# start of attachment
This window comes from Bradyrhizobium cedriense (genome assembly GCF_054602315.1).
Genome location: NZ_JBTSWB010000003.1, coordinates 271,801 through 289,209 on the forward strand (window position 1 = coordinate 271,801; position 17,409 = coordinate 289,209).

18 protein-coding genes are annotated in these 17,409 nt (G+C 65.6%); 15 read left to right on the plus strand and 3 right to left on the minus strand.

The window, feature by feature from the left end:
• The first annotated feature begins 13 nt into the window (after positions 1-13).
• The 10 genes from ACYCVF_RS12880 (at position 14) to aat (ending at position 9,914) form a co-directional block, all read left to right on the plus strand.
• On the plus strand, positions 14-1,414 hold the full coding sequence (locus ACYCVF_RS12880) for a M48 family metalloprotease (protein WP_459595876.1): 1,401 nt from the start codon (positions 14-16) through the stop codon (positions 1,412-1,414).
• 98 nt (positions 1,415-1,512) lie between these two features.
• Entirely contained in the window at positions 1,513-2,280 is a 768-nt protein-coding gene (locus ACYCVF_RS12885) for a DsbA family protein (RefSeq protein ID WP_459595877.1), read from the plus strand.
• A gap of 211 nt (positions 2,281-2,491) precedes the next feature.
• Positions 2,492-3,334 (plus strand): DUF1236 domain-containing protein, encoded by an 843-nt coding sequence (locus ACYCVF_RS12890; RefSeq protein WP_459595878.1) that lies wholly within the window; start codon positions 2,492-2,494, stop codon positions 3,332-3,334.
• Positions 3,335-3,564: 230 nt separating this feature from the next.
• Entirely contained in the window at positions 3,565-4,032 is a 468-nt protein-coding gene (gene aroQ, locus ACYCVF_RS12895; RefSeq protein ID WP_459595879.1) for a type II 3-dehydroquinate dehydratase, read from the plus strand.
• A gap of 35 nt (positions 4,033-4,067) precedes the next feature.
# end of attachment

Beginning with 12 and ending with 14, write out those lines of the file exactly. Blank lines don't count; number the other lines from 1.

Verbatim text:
• Positions 3,335-3,564: 230 nt separating this feature from the next.
• Entirely contained in the window at positions 3,565-4,032 is a 468-nt protein-coding gene (gene aroQ, locus ACYCVF_RS12895; RefSeq protein ID WP_459595879.1) for a type II 3-dehydroquinate dehydratase, read from the plus strand.
• A gap of 35 nt (positions 4,033-4,067) precedes the next feature.